No Relief in Sight, say Washington Watchers

Pro-business tax reforms likely to be put on hold -- or dumped. CFOs thrilled.
Alix StuartFebruary 4, 2002

Pining for tax relief from Congress? Don’t get your hopes up. Granted, with Congress back in session optimists still have their fingers crossed, even though such juicy tax provisions as the repeal of the alternative minimum tax (AMT) were scuttled when the economic stimulus package went down in December.

“The tax provisions that were in the close-to-consensus [stimulus bill] will be a starting point, but how soon legislation will emerge and whether it will be retroactive remains a very open question,” notes Timothy McCormall, executive director of the Tax Executives Institute Inc.

So what’s to become of the orphaned tax provisions? A popular theory is that they will be wrapped into a larger tax bill. Then again, the near-term outlook on the recession, the budget deficit, and the war on terrorism could do more to sideline provisions than any political maneuvers.

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One of the package’s top provisions for businesses was the repeal of the AMT, which requires taxes even from companies with a net loss. While critics say the AMT overtaxes companies, outright repeal isn’t likely, because “right now [the repeal] is surrounded by bad politics,” says Clint Stretch, director of tax policy for Deloitte & Touche. He expects relief will come through smaller, incremental measures like adjustments to the depreciation allowances and time limits on carrybacks and carryforwards.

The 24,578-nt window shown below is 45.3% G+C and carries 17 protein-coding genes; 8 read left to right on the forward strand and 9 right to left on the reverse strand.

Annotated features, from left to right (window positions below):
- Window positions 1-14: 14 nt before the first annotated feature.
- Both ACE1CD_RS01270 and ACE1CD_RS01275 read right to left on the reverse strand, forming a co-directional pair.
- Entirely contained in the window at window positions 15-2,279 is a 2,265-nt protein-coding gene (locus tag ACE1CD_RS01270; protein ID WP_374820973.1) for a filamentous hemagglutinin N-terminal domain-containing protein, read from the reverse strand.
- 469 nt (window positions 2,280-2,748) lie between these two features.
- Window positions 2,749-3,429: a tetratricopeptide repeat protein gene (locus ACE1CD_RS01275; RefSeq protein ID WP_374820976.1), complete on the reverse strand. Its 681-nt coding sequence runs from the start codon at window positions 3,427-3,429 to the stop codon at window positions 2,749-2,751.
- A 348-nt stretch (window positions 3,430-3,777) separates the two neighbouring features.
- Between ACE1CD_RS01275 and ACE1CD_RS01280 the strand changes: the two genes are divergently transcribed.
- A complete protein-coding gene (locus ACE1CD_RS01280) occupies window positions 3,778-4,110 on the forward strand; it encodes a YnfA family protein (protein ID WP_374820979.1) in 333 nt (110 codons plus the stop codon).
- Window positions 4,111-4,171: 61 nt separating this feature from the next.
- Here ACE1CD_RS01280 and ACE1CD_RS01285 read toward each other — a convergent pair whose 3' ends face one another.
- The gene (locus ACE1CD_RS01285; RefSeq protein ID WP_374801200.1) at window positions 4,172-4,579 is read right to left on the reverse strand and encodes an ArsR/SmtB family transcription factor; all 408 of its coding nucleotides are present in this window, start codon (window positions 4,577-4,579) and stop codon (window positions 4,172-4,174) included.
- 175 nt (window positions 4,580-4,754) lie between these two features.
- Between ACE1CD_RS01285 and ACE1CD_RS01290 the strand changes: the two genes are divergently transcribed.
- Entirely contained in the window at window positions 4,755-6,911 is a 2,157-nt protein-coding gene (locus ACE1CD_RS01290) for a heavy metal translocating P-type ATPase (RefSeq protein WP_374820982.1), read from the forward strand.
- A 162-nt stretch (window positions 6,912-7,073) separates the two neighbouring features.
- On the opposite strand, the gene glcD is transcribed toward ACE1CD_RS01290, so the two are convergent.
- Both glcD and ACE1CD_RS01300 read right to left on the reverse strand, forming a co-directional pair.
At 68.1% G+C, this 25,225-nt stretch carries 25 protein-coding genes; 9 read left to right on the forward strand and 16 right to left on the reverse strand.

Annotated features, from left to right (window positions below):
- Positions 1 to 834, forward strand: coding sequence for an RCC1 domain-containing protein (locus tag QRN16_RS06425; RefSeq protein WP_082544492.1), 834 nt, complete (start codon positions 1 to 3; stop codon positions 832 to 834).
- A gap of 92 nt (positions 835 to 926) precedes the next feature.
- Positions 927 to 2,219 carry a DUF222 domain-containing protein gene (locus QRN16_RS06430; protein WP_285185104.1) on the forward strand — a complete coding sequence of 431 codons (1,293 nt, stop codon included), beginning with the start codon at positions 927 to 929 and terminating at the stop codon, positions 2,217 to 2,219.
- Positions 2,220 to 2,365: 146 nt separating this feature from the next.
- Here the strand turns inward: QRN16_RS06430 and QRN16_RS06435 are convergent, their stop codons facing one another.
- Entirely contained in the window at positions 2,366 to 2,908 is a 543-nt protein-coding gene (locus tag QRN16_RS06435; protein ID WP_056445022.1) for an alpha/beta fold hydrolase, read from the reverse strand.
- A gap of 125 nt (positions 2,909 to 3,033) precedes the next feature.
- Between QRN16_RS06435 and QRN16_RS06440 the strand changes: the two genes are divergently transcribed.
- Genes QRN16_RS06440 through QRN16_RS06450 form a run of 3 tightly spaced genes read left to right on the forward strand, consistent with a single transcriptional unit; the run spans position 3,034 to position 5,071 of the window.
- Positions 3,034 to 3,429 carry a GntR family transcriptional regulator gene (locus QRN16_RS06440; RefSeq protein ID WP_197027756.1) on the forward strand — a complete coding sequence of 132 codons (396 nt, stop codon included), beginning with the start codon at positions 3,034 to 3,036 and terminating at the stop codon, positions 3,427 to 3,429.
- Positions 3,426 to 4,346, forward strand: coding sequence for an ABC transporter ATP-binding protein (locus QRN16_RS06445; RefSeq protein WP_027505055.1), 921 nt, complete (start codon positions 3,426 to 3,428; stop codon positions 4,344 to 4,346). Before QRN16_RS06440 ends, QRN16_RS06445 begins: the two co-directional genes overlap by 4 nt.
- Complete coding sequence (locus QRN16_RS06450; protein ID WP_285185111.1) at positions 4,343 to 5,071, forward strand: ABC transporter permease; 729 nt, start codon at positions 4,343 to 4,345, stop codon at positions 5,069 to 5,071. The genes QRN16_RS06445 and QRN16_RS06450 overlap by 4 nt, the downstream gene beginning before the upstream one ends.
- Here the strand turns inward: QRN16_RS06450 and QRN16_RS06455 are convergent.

Also on the chopping block was an accelerated depreciation incentive for IT investments that would last through 2003. Backed by the likes of IBM, AOL Time Warner, Intel, and Dell, the bill could pass in a modified form, says Stretch, especially since it simply shifts corporate tax liabilities to the future, rather than extinguishing them altogether. A proposed five-year carryback on net operating losses could survive for similar reasons. In early January, a new proposal from Sen. Tom Daschle emerged, offering up payroll tax refunds for workers hired in 2002 and depreciation allowances of up to 40 percent of investments for the first six months of 2002.

As a leading gear-and-machinery producer, Rochester, N.Y.-based Gleason Corp. could see an increase in sales from the passage of the accelerated depreciation proposal. However, CFO John Perrotti is sanguine about the impact. “It’s likely that some portions of the package will occur,” he says, “but from a planning perspective, we’re not counting on it.” What’s more, “if a company doesn’t have the capital available, [tax relief] won’t stimulate new investments.”